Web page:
A GRAND DAY OUT
So, to continue........
Tuesday dawned bright and sunny. Glen picked us up from the friends` house where we were staying and off we
set. The plan had been to make one stop for coffee en route from Sydney to Canberra, but in fact we made
several stops to take in points of interest.
A small detour took us to meet Lorraine Warren and a delightful Border Collie pup called Tulsa (Tuckonie InLove
in Tulsa). He was a very 'laid-back' young man, but roused himself to give us a lovely greeting. While we
stood talking, kookaburras were flying down to a low brick wall, where Lorraine had placed lumps of minced
beef for their breakfast. Tulsa wandered off, very nonchalantly & was next seen (or rather his nose was)
on the far side of the wall, stealthily helping himself to the mince, much to our amusement and the annoyance
of the birds!
Our next stop really was for coffee, which we had at a roadside truck stop. We drank it outside in the sunshine
and I mention it only because at our feet, gnawing on the most enormous bone I've ever seen, was an aged Border
Collie. Another sighting! We left him to it and drove on.
We paused twice more before reaching Canberra. A slow drive around the Sir Don Bradman Oval and Museum, which
celebrates the life and times of the world-famous cricketer, one of Australia's sports heroes, plus a stop to
see Lake George.
Apparently this huge stretch of water normally almost laps the road - when we were there,
we had to gaze into the far distance to see any water at all (I personally think it had all moved to England!)
To the right is a picture of tourist and guide - Sheila and Glen - at the lookout point above the `elusive`
Canberra itself was fascinating - mind you we did start by taking a look at the city's purpose built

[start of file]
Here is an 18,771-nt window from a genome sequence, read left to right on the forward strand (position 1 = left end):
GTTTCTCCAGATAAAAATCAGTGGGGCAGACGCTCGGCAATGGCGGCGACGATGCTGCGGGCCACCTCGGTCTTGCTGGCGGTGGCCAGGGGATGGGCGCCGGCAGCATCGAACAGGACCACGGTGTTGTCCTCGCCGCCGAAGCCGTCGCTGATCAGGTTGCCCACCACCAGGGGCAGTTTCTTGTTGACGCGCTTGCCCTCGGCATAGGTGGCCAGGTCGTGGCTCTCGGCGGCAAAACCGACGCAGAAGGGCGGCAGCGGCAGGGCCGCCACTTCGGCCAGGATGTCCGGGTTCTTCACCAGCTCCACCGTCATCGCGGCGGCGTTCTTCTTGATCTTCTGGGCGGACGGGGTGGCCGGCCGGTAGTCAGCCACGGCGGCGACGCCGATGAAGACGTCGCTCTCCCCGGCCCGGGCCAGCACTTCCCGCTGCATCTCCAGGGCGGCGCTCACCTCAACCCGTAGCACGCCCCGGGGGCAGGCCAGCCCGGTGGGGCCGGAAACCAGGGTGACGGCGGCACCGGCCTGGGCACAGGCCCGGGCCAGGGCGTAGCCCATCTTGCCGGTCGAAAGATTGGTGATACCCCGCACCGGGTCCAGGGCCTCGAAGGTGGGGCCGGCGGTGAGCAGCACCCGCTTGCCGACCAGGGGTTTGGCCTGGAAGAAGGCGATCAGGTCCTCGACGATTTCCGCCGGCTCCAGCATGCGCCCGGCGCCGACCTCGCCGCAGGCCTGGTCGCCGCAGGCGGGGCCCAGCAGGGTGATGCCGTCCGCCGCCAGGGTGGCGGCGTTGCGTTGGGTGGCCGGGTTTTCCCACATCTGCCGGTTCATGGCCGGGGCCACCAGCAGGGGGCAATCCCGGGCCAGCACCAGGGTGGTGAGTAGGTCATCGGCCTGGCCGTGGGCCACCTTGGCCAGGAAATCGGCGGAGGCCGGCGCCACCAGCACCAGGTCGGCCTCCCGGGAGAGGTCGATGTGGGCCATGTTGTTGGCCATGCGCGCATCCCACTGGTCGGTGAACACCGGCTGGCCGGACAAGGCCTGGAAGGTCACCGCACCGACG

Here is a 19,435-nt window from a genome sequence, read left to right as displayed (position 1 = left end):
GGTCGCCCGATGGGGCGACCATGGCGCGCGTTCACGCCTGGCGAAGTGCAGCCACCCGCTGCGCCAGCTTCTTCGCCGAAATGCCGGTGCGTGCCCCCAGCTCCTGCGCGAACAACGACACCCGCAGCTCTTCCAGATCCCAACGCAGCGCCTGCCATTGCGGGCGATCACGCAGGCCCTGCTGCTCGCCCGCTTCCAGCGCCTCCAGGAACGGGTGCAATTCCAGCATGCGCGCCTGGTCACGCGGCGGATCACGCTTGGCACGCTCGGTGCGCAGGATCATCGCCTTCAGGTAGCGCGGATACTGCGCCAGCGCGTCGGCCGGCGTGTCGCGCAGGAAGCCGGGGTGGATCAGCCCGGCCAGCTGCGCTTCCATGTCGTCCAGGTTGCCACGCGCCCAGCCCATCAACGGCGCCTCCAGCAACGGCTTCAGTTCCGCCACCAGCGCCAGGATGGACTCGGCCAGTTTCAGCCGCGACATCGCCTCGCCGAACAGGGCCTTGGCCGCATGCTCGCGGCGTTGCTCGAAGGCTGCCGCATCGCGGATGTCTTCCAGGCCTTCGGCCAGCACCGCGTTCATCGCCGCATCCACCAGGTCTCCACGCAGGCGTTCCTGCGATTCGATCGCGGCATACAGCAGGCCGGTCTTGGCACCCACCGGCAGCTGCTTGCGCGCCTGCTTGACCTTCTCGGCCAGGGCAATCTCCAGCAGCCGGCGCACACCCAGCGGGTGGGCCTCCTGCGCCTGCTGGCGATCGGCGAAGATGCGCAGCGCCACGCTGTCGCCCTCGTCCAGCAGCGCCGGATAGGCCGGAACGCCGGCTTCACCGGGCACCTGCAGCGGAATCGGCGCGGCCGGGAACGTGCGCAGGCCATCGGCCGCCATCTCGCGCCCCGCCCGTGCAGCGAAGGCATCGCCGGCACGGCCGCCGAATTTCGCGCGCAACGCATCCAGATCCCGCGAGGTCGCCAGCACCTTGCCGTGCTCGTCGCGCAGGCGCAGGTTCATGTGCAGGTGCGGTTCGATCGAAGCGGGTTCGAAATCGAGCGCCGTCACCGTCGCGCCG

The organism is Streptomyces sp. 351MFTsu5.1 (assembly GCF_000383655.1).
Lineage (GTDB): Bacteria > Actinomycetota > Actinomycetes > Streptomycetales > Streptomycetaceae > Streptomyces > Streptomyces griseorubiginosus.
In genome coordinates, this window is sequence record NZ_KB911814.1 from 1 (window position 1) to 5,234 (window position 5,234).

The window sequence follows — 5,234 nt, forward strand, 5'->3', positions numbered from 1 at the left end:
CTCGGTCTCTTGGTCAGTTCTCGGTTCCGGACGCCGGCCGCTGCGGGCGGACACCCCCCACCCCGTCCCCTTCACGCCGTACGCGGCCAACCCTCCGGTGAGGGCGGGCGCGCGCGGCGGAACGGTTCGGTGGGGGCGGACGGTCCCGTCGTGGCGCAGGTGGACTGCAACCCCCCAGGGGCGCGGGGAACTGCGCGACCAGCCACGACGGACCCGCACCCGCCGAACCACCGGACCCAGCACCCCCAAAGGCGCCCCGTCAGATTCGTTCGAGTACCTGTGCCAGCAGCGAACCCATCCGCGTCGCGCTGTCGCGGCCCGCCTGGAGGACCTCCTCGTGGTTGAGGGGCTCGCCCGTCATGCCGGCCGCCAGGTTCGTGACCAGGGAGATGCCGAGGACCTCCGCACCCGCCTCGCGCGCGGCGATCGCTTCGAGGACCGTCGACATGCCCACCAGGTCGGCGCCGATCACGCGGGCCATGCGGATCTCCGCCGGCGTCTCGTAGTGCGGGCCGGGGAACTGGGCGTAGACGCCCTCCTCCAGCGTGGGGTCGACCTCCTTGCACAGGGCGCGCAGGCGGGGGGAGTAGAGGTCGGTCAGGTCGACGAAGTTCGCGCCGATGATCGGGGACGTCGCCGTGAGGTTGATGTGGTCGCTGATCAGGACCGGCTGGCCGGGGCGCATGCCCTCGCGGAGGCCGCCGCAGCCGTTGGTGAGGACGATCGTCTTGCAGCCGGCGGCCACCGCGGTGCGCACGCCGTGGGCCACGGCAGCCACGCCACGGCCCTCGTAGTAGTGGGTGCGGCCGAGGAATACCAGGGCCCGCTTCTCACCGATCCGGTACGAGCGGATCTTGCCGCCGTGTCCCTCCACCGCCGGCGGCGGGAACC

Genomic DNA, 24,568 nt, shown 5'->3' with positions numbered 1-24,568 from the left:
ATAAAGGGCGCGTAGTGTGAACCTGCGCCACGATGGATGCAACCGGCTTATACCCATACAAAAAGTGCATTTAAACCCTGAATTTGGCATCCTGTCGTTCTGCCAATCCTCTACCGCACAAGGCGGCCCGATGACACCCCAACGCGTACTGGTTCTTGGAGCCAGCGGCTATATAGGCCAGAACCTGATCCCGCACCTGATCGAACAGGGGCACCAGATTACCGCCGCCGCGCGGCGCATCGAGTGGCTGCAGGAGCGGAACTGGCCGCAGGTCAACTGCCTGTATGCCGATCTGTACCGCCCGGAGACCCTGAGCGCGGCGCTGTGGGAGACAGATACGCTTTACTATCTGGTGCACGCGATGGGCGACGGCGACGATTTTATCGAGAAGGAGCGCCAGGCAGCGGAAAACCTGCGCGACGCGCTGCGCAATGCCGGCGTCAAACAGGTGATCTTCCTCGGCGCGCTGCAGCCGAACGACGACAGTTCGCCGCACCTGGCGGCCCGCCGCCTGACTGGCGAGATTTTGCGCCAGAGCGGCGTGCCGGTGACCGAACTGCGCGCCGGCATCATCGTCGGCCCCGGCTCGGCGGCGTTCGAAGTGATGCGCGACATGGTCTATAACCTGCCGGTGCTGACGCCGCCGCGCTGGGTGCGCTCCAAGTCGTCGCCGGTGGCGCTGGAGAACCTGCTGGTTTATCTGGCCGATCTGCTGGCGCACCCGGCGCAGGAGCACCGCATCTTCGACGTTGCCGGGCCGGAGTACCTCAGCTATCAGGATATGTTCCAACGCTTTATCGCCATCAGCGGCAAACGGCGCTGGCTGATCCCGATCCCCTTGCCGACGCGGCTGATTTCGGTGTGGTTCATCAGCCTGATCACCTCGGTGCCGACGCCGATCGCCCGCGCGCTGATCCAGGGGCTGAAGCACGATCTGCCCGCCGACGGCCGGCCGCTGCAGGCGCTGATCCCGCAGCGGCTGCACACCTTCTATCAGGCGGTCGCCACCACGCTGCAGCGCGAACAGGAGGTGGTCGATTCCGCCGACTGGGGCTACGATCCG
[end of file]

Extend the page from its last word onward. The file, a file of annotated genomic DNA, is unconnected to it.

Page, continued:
showground for dogs! (Later that evening, Glen drove us round the permanent showground in Sydney). We have
nothing like them in England and I was most impressed, as I'm sure any of the UK show fraternity would be.
I don't propose to give you a 'potted history' of the city; suffice to say it was built in the first half of
the 20th century for the express purpose of housing the Australian Parliament and the embassies. The latter
are worth a tour, as their architecture is that of their country of origin. Our first stop was the Telstra
(communications) tower, from the top of which you can view the entire panorama of Canberra. Well worth seeing!
Second stop was the War Memorial, approached along a broad avenue lined with monuments to the Australian dead
of each war the country has fought.
The view above looks back from the War Memorial, down the avenue to Parliament in the distance. There are two Parliament
buildings, the original in front, the new, currently used one behind it. Click on the thumbnail to enlarge.
The War Memorial itself was a place of great peace and tranquillity - a place to remember the supreme sacrifice
of those gone before. In such wonderful sunshine, it was hard to imagine death and hardship, but inside the
museum both were graphically illustrated. There are many tales of individual courage and humanity arising from
any conflict, but one which caught the imagination of the public was that of `Simmo` and his donkey, heroes of
Gallipoli. Under heavy fire, Simmo would climb the hill and bring the wounded down on the back of his donkey.
He managed this unscathed for several weeks, saving many lives, before finally succumbing to the enemy's bullets.
A photo of this brave man's statue is below left & on the right is the Canberra War Memorial & Museum, showing
the pool on which 'floats' the Eternal Flame. Click on the thumbnails to enlarge.
Our last stop in Canberra was Parliament itself and it was at the top of a long flight of steps leading up
to the building that I had my third Border Collie sighting of the day. These Aussies certainly do their best
to make you feel at home! We spent a little time in the public gallery of the House of Representatives, where
Glen identified some of the protagonists for us. I'm here to tell you that parliamentary debate is basically
the same all over the world!
It was a terrific day out for both Chris and myself and I can't help feeling we had a much better time with
Glen as our guide than we would have had we made our own way there. Thanks, Glen, we really did have a great
We'd all been invited to a good ole Aussie Barbie that night - if you'd like to meet our hosts, (and they're
well worth meeting!) please move on to Oz 3.
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